New kids on insurance block make use of technology and artificial intelligence
Pause cover when you are not driving and save up to 50% of your premium
New insurance policies making much greater use of technology, including artificial intelligence (AI), are coming on to the market, and they just might reduce premiums on one of your biggest grudge purchases.
SA's short-term insurance industry is plagued by a lack of transparency around pricing and a conflict of interest between providers that make profits when you don't claim and policyholders who want benefits, the new kids on the block say.
These factors have contributed to the situation where an estimated 32% of all claims in SA are fraudulent, says Marnus van Heerden, a co-founder of Pineapple, which is offering community-based cover for household goods via a digital wallet.
Another new short-term insurance provider, Naked Insurance, says its fully digital car insurance prices more accurately for the risk you pose and offers you the ability to pause cover when you are not driving, which can save you up to 50% of your premium.
Meanwhile, the use of telematics to assess your driving habits continues to grow, with Liberty entering the short-term insurance market with discounted cover for those who drive safely.
Naked Insurance's vehicle cover uses automation and AI to provide accurate pricing of premiums, a digital claims process for claims under R15,000 and the ability to pause your cover when you are not using your vehicle, which can provide savings on your premiums of up to 50%, the company's co-founder Ernest North says.
He says Naked takes a fixed portion of premiums to run its business and therefore its income is not dependent on paying claims or not. The rest of the premiums go into a pool to cover claims.
At the end of each year, any money left in the claims pool is donated to charities nominated by all policyholders.
You can obtain a final quotation online without engaging with a call centre, and, using Naked's app, you can choose the excess, whether you wish to insure any extras added to your vehicle and whether you want a hire car when your vehicle is in for repairs.
You only pay your chosen excess, unlike many insurers, which, North says, have a range of additional excess payments for, for example, drivers under 25 or accidents after 10pm. These excess amounts can easily add up to R40,000, he says.
When you claim, there are no visits to an inspection centre - instead, the Naked app and chatbot guide you to take photos of the damage.
The CoverPause feature, a simple click on the app, saves you money by pausing your accident cover when you aren't driving your car for a couple of days or weeks.
Accident cover contributes the most to your premium, so pausing this cover saves you money while maintaining cover for flood, fire, theft and anything else that could happen to your stationary vehicle.
Naked Insurance is developing a scheduling function on its app which will allow you to schedule ahead when you want the cover to pause and resume.
Pineapple is not able to cover your vehicle or your home yet, but it allows you to insure your household contents through peer-to-peer insurance. You form a community and pay your premiums into a digital wallet on your cellphone, and from this wallet you contribute to claims made by other members of your group.
Van Heerden says after 12 months you get to keep the premiums that are not used for paying claims and can track in real time exactly how your premiums are being used to settle claims from other members.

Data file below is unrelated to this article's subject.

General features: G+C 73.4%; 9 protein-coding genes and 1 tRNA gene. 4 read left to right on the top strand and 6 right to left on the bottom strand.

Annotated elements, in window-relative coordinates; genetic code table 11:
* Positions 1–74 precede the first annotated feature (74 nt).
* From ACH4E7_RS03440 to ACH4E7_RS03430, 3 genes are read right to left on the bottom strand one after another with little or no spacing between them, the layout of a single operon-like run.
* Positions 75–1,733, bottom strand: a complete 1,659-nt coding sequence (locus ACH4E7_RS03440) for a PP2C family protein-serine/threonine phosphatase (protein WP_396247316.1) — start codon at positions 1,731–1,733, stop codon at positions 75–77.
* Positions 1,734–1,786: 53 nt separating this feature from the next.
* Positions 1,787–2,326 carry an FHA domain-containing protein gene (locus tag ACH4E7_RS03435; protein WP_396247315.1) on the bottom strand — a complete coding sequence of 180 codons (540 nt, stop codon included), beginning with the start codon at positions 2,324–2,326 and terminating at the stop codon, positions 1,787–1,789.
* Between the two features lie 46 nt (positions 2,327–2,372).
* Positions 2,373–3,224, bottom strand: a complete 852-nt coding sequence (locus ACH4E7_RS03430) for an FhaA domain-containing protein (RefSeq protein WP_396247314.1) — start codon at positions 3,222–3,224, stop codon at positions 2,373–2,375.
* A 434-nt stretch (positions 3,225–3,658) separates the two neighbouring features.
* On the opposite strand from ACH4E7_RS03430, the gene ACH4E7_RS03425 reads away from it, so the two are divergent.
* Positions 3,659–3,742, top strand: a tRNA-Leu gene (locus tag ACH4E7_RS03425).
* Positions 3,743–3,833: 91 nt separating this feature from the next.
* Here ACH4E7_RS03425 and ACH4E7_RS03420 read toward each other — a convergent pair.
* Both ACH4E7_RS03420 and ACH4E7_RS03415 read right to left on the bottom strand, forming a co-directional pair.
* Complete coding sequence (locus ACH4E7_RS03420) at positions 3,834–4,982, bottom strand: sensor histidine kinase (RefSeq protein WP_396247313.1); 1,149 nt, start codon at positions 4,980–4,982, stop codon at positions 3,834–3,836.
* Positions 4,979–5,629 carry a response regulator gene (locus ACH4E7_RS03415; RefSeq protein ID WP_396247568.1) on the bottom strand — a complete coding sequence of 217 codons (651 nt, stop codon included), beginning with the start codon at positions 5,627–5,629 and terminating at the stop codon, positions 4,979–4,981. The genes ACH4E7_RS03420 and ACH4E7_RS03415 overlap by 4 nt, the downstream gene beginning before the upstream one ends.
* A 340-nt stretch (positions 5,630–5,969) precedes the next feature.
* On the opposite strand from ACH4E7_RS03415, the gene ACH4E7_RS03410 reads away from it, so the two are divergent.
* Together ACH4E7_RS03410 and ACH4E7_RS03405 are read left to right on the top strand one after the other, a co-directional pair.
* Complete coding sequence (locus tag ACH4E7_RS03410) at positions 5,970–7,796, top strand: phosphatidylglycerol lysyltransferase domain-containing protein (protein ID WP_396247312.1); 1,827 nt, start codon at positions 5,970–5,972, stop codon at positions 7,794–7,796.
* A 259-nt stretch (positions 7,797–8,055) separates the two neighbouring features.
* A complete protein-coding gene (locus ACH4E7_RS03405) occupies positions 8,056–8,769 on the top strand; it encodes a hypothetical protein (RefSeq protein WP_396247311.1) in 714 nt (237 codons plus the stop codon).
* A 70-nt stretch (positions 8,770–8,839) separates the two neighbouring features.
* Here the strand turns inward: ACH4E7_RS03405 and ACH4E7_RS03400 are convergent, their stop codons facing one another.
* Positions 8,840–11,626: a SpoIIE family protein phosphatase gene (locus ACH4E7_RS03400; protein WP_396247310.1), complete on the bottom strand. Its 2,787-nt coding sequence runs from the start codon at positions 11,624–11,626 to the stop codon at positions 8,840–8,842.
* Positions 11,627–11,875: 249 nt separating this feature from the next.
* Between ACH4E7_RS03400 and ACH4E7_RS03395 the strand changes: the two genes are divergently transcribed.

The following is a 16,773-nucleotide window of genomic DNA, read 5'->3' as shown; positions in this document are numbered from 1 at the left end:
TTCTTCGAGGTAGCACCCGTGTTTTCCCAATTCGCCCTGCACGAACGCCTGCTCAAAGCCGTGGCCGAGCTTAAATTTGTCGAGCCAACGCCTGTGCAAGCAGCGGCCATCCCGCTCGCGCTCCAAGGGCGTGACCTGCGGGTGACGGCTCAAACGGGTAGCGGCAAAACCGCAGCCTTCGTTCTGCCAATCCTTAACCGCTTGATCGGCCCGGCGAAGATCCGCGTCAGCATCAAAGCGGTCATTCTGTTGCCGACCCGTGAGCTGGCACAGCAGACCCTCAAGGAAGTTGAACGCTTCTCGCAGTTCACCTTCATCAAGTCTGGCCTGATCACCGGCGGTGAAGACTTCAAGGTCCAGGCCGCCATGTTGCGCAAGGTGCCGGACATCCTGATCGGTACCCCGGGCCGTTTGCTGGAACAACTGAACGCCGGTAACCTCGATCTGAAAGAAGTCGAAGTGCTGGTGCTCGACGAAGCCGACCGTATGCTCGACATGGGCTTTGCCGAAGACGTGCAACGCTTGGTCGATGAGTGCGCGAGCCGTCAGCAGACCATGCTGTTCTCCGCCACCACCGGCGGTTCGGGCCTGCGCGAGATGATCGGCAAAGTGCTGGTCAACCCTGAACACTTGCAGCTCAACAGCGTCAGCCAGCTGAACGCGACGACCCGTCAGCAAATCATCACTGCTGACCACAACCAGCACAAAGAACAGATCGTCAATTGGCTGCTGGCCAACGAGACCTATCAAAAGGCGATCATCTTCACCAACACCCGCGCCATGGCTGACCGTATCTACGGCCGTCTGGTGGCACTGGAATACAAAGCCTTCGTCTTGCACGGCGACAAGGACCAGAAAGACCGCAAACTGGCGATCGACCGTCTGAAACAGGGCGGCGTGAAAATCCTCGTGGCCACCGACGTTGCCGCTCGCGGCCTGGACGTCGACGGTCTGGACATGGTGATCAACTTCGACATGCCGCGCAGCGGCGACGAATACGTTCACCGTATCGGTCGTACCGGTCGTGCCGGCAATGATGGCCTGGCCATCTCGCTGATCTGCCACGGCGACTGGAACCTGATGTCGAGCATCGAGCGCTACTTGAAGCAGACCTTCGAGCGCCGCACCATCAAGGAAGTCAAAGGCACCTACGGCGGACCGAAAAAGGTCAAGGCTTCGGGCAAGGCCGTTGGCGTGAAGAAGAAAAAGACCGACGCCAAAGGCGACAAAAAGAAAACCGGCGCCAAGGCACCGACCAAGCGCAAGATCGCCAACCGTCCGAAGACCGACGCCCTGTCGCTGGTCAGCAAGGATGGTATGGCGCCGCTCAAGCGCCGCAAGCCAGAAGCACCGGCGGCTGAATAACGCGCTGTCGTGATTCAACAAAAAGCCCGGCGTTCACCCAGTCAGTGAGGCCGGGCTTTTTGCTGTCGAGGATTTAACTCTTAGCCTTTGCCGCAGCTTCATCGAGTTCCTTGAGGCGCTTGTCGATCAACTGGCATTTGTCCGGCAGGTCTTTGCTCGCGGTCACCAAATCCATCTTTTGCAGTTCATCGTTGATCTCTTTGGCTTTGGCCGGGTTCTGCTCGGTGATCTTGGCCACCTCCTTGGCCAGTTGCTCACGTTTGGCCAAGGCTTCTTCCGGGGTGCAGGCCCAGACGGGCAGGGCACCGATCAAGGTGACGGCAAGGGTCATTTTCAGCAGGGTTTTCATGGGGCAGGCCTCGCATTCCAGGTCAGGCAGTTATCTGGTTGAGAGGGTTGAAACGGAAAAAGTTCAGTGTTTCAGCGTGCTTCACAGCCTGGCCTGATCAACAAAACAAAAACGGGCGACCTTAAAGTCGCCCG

Reinsurance ensures that if there is insufficient money in the wallets, all claims are covered. Pineapple is underwritten by Compass Insurance Company and reinsured by Hannover Re.
Through insuring with your community, Pineapple hopes to decrease costs, cap profits and deter fraud, Van Heerden says.
Pineapple uses an online or app application, and you need to send a photo of the goods you wish to insure, which will be identified by AI and a premium will be quoted, says Matthew Smith, Pineapple's other co-founder.
When a claim is submitted via the app, the AI algorithm tracks the claim and breaks it up into contributions for each participant and deducts it from their digital wallet.
A total of 30% of each premium is deducted to pay for the reinsurance, which costs 15% of the premium, and the remaining 15% is allocated towards the administration and running costs.
This way, there is no incentive for Pineapple to deny valid claims.
Participants in the Pineapple insurance model have the option to build via the app their own network with a lower risk profile which will bring down the premiums.
You can vet anyone who asks to join your network as you will see a high level of information about their claims history, such as how many days they have been claim-free.
Pineapple charges an excess of 5% of the value of the claim on lower-risk items and 15% on higher-risk items such as cellphones.
Liberty Short-Term Insurance's first policy is one for vehicles, and homeowners' cover will follow next year. Liberty is using the global telematics analytics provider The Floow to assess the way you drive and determine your premium.
Quotes are also via a chatbot on the Liberty app, website or social media, says Marty Epstein, CEO of Liberty Short-Term Insurance.
Your driving style is measured over 300km, during which time you get regular feedback.
Once you achieve the target driving score, you will obtain a competitively priced premium for the next year which is discounted between 15% and 30%, depending on additional factors such as your age and the type of car you drive. Continued safe driving is rewarded with Uber vouchers, Epstein says.
The excess charges on a claim is around R2,500 for less-expensive vehicles, but you can also take no excess for a higher premium.